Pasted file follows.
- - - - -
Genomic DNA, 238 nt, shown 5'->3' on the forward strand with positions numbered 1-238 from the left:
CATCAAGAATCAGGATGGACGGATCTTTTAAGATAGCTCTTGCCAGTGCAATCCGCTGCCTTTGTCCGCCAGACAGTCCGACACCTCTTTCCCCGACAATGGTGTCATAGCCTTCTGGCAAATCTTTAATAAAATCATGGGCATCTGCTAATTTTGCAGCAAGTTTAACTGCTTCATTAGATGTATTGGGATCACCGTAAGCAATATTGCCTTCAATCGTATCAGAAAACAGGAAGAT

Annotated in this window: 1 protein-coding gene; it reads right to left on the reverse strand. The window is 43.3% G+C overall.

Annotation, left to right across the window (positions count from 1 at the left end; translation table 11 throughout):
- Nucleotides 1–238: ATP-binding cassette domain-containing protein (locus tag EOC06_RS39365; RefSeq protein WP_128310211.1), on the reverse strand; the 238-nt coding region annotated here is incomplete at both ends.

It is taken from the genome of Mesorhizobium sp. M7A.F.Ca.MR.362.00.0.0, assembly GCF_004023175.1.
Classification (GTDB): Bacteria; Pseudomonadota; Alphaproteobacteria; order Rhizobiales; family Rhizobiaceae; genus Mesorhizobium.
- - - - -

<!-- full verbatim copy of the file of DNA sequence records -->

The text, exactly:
Genomic DNA, 238 nt, shown 5'->3' on the forward strand with positions numbered 1-238 from the left:
CATCAAGAATCAGGATGGACGGATCTTTTAAGATAGCTCTTGCCAGTGCAATCCGCTGCCTTTGTCCGCCAGACAGTCCGACACCTCTTTCCCCGACAATGGTGTCATAGCCTTCTGGCAAATCTTTAATAAAATCATGGGCATCTGCTAATTTTGCAGCAAGTTTAACTGCTTCATTAGATGTATTGGGATCACCGTAAGCAATATTGCCTTCAATCGTATCAGAAAACAGGAAGAT

Annotated in this window: 1 protein-coding gene; it reads right to left on the reverse strand. The window is 43.3% G+C overall.

Annotation, left to right across the window (positions count from 1 at the left end; translation table 11 throughout):
- Nucleotides 1–238: ATP-binding cassette domain-containing protein (locus tag EOC06_RS39365; RefSeq protein WP_128310211.1), on the reverse strand; the 238-nt coding region annotated here is incomplete at both ends.

It is taken from the genome of Mesorhizobium sp. M7A.F.Ca.MR.362.00.0.0, assembly GCF_004023175.1.
Classification (GTDB): Bacteria; Pseudomonadota; Alphaproteobacteria; order Rhizobiales; family Rhizobiaceae; genus Mesorhizobium.